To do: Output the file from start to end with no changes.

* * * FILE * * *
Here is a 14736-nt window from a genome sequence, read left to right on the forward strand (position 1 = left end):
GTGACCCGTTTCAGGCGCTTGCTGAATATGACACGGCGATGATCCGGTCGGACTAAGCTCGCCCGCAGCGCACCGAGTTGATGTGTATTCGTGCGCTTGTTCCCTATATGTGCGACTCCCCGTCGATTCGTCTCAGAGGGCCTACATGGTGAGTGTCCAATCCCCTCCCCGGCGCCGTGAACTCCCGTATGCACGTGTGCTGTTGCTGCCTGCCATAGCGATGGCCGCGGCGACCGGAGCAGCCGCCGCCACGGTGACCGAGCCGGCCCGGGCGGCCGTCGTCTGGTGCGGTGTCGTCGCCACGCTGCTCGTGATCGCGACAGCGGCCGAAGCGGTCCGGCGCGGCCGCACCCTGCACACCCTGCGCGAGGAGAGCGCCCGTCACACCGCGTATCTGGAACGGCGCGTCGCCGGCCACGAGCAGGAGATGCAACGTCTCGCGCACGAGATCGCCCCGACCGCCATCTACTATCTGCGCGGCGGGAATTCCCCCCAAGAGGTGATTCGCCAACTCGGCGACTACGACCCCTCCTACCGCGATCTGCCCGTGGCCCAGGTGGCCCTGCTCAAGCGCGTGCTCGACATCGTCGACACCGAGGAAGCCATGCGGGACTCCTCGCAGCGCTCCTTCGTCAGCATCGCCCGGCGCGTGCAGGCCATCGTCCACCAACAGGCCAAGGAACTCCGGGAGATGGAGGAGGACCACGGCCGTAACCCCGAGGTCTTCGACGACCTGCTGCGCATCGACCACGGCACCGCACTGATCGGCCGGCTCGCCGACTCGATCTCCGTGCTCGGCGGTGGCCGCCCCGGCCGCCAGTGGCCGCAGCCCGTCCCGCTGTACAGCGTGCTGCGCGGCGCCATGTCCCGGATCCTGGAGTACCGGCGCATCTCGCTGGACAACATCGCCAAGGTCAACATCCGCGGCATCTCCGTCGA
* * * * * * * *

Here is a 14736-nt window from a genome sequence, read left to right on the forward strand (position 1 = left end):
GTGACCCGTTTCAGGCGCTTGCTGAATATGACACGGCGATGATCCGGTCGGACTAAGCTCGCCCGCAGCGCACCGAGTTGATGTGTATTCGTGCGCTTGTTCCCTATATGTGCGACTCCCCGTCGATTCGTCTCAGAGGGCCTACATGGTGAGTGTCCAATCCCCTCCCCGGCGCCGTGAACTCCCGTATGCACGTGTGCTGTTGCTGCCTGCCATAGCGATGGCCGCGGCGACCGGAGCAGCCGCCGCCACGGTGACCGAGCCGGCCCGGGCGGCCGTCGTCTGGTGCGGTGTCGTCGCCACGCTGCTCGTGATCGCGACAGCGGCCGAAGCGGTCCGGCGCGGCCGCACCCTGCACACCCTGCGCGAGGAGAGCGCCCGTCACACCGCGTATCTGGAACGGCGCGTCGCCGGCCACGAGCAGGAGATGCAACGTCTCGCGCACGAGATCGCCCCGACCGCCATCTACTATCTGCGCGGCGGGAATTCCCCCCAAGAGGTGATTCGCCAACTCGGCGACTACGACCCCTCCTACCGCGATCTGCCCGTGGCCCAGGTGGCCCTGCTCAAGCGCGTGCTCGACATCGTCGACACCGAGGAAGCCATGCGGGACTCCTCGCAGCGCTCCTTCGTCAGCATCGCCCGGCGCGTGCAGGCCATCGTCCACCAACAGGCCAAGGAACTCCGGGAGATGGAGGAGGACCACGGCCGTAACCCCGAGGTCTTCGACGACCTGCTGCGCATCGACCACGGCACCGCACTGATCGGCCGGCTCGCCGACTCGATCTCCGTGCTCGGCGGTGGCCGCCCCGGCCGCCAGTGGCCGCAGCCCGTCCCGCTGTACAGCGTGCTGCGCGGCGCCATGTCCCGGATCCTGGAGTACCGGCGCATCTCGCTGGACAACATCGCCAAGGTCAACATCCGCGGCATCTCCGTCGA